Distress communications are used only when a vessel or person is threatened by grave and imminent danger and requires immediate assistance. These signals and following messages shall be sent on VHF Channel 16 and/or 2182 kHz (MF). These procedures DO NOT prevent a vessel in distress  from calling on other channels, making use of any means at its disposal to attract attention, making known its position and obtaining assistance.  Whether using the DSC Distress function or not, a voice Distress call must be made on VHF Channel 16 or MF 2182 kHz. The Distress call shall have absolute priority over all other transmissions. All stations that hear it must immediately cease any transmissions that might interfere with Distress traffic and shall continue to listen on that frequency until it is clear that they cannot be of any assistance. The Distress signal Mayday, spoken once, shall precede all transmissions. Control of Distress traffic is the responsibility of the vessel in distress, or of the station which sent the original Distress message. It is normal practice for these stations to delegate  the control of Distress traffic to Coast Guard Radio (CGR).


DISTRESS PROCEDURE USING DSC

In a Distress situation, select the type of distress from the menu if one is provided, lift the red cover and depress the “Distress” button for 3 to 5 seconds (or until the display changes to “Acknowledgment” mode). The DSC radio will transmit the Distress alert on VHF Channel 70 or MF frequency 2187.5 kHz automatically every 3.5 to 4.5 minutes, until a digital acknowledgement is received or the Distress is cancelled. Remember, there is no voice communication on DSC frequencies.  Upon receiving a Distress alert, a DSC radio will sound a warbling sound as an alarm and display a message giving the MMSI number of the distressed vessel, nature of distress (if available), the position (latitude and longitude) and time of the Distress


DISTRESS CALLS NON DSC (standard voice)

The Distress call shall not be addressed to a particular station or to “All Stations,” and acknowledgement of receipt shall not be given before the Distress message is sent. 


Example:


MAYDAY, MAYDAY, MAYDAY 

This is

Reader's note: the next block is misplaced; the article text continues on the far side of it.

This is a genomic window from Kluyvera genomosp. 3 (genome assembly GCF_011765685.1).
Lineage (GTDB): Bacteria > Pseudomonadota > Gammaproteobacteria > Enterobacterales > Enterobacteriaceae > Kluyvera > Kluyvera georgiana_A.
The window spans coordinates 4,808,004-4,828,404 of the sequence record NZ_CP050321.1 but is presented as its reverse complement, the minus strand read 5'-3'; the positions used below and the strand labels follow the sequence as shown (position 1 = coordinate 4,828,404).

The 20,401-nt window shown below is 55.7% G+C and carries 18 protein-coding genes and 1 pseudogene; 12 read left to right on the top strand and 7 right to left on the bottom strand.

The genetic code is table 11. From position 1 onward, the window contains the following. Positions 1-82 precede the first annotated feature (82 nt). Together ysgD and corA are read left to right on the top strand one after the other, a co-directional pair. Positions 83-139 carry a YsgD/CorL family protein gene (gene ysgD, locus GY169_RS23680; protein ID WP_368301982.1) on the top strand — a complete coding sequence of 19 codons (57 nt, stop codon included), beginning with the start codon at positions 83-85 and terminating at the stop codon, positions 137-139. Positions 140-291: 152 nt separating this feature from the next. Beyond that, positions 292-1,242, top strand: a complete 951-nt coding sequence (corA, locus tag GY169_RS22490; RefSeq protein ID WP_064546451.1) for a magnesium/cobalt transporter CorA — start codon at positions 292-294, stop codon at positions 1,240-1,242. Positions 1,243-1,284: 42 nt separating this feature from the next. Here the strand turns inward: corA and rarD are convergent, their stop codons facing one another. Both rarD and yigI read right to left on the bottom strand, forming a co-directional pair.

BLUEWAVE CF1234, BLUEWAVE CF1234, BLUEWAVE CF1234

MMSI 316123456

MAYDAY BLUEWAVE

Position two miles west of Bowen Island.

Have struck a log and am taking on water.

Engine seized.

Two eight foot Rinker, blue with white stripe.

Five people on board, one injured.

Preparing to abandon ship with lifejackets, no dinghy.

BLUEWAVE

OVER


The Distress call and message shall be repeated at intervals by the vessel in distress until an answer is received or until it is no longer able to continue. The timebetween repetitions of the Distress message shall be sufficiently long to allow time for stations which have received the message to reply.


Example of Mayday Relay


MAYDAY RELAY, MAYDAY RELAY, MAYDAY RELAY

This is

VICTORIA COAST GUARD RADIO,  VICTORIA COAST GUARD RADIO, VICTORIA COAST GUARD RADIO

MAYDAY

BLUEWAVE is located two miles west of Bowen Island.

Has struck a log and taking on water.

Engine seized.

BLUEWAVE is a two seven foot Rinker, blue with white stripe.

Five people on board, one injured.

They are preparing to abandon ship with lifejackets, no dinghy.

Any vessels in the area able to assist, contact Victoria Coast Guard Radio  giving position and estimated time of arrival.

VICTORIA COAST GUARD RADIO

OVER


Vessels which receive a Distress message from a vessel in their vicinity and are able to render assistance should not acknowledge for a short interval to give the Coast Guard Radio (CGR) station a chance to respond to the Distress message first. Vessels receiving a Distress message that has been acknowledged by a CGR station and are able to render assistance within a reasonable time should proceed toward the location of the vessel in distress while monitoring. Once the CGR station has requested assistance from other vessels, a call to the CGR station stating your speed and estimated time of arrival to the vessel in distress may be made. Do not cause interference to radio traffic between the vessel in distress and the CGR station or other assisting vessels.


Example of nearby vessel:


MAYDAY

VICTORIA COAST GUARD RADIO,   VICTORIA COAST GUARD RADIO,   VICTORIA COAST GUARD RADIO

This is

ORCA , ORCA , ORCA

Received MAYDAY.

Position Plumper Cove.  ETA to  BLUEWAVE two zero minutes. 

ORCA

OVER


Response from CGR:


MAYDAY

ORCA

This is

VICTORIA COAST GUARD RADIO

ROGER